Athletics and Boosters: A Critical Partnership
Today's economic climate has placed interscholastic athletic programming in the crosshairs of the budget debate taking place in school districts throughout the country. Although it has been well documented that high school sports play a crucial role in the education and character development of those who participate, decision-makers continue to wrestle with the issue of how to allocate shrinking dollars to sustain these programs. Mandates from state education departments (many of which are unfunded), teacher and administrator salary agreements, and the demands of the local population for school accountability all have a direct impact upon athletic administrators. Doing more with less has become an annual rite of passage for athletic directors when building their budgets.
Instead of cutting programs to meet the bottom line, many athletic administrators have developed strategies for creating additional revenues. "Pay to participate" initiatives are the norm in many parts of the United States as families are assessed user fees for the opportunity for their children to take part in after school activities. Similarly, a growing number of school districts have increased ticket prices as a means of increasing their coffers.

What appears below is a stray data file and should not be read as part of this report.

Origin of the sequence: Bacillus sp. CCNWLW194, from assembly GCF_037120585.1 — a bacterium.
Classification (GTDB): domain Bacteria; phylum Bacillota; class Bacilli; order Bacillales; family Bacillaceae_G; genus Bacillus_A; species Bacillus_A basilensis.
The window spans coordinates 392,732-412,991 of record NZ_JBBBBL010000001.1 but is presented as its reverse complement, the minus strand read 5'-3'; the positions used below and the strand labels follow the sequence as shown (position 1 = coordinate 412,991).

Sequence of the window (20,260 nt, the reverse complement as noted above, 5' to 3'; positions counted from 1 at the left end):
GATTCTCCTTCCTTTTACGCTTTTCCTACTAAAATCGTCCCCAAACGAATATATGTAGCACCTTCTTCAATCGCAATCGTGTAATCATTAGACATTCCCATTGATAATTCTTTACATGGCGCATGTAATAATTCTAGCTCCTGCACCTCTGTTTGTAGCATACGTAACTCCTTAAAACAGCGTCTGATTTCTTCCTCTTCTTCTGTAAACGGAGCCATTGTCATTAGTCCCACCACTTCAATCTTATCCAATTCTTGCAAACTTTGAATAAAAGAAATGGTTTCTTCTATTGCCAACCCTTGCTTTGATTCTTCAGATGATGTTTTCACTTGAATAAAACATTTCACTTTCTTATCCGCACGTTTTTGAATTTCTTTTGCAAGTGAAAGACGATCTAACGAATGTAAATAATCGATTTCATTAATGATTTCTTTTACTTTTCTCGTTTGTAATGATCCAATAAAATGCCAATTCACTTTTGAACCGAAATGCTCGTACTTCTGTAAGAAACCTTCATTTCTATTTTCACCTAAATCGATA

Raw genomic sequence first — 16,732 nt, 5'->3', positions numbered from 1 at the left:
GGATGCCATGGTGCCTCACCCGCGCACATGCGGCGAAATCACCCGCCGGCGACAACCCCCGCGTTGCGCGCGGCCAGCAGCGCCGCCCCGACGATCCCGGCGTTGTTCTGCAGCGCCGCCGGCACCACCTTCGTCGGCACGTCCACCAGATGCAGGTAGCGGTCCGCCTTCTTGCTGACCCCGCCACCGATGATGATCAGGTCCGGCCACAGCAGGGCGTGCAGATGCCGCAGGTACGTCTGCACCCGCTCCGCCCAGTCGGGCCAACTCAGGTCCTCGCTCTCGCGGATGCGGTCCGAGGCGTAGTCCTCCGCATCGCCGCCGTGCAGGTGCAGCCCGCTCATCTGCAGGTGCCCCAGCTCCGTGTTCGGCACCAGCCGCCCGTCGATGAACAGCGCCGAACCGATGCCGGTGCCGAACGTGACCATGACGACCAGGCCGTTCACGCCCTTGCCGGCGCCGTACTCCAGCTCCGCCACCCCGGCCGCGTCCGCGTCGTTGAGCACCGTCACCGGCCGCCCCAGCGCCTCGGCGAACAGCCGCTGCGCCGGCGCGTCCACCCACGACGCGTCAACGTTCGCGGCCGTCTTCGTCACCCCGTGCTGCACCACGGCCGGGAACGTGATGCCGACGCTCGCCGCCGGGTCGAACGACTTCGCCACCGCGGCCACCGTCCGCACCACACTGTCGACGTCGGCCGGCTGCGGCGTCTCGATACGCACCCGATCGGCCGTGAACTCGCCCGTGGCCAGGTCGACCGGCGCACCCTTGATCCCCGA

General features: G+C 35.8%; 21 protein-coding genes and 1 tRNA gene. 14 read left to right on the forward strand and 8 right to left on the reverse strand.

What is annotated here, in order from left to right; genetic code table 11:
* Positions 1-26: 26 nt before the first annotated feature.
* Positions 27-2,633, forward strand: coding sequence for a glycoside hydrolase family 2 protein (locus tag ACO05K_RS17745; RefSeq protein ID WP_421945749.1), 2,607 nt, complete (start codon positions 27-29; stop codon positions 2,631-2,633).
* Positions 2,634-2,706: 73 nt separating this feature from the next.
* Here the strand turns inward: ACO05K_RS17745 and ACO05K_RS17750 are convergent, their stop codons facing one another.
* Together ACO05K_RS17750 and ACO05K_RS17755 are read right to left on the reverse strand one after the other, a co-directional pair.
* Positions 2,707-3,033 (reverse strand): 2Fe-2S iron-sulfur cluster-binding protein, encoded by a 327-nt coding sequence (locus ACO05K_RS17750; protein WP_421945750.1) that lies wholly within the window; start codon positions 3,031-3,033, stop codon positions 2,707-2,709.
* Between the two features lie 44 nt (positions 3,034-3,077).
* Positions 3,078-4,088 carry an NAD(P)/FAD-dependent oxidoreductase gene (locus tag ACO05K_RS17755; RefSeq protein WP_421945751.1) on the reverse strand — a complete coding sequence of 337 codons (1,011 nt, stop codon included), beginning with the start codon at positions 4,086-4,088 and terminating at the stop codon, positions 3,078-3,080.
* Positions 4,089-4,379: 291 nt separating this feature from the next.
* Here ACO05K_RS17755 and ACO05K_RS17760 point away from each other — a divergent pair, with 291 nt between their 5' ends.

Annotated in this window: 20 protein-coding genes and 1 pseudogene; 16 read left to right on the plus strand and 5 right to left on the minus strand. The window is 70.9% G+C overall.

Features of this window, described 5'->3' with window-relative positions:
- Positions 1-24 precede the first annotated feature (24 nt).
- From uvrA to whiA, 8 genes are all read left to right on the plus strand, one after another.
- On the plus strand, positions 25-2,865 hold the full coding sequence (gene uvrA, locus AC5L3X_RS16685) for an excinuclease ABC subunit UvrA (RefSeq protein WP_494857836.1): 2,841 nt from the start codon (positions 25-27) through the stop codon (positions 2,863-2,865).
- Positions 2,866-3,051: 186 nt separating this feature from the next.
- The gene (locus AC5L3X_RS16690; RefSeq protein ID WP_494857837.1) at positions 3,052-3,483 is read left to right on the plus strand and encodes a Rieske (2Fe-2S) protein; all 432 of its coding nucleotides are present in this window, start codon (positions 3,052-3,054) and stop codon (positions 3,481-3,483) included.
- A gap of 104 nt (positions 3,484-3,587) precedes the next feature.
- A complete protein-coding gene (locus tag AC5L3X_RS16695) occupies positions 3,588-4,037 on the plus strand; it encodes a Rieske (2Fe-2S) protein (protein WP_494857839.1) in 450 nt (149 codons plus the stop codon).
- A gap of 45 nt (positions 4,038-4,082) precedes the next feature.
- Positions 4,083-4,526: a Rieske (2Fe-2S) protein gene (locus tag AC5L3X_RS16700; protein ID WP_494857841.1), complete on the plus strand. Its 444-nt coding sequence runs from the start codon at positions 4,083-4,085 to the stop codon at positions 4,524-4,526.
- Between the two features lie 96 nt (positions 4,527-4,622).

The financial salvation for many athletic administrators lies in the efforts of their all-sports booster groups that raise money to supplement the athletic program. The growing role of athletic booster clubs in helping to sustain local athletic departments can be seen in the types of projects that they now assume, many of which have historically been in the bailiwick of the public schools. Increasingly, booster programs are paying the tab for essential equipment and services, including coaches' salaries, game uniforms, and the reconditioning of equipment.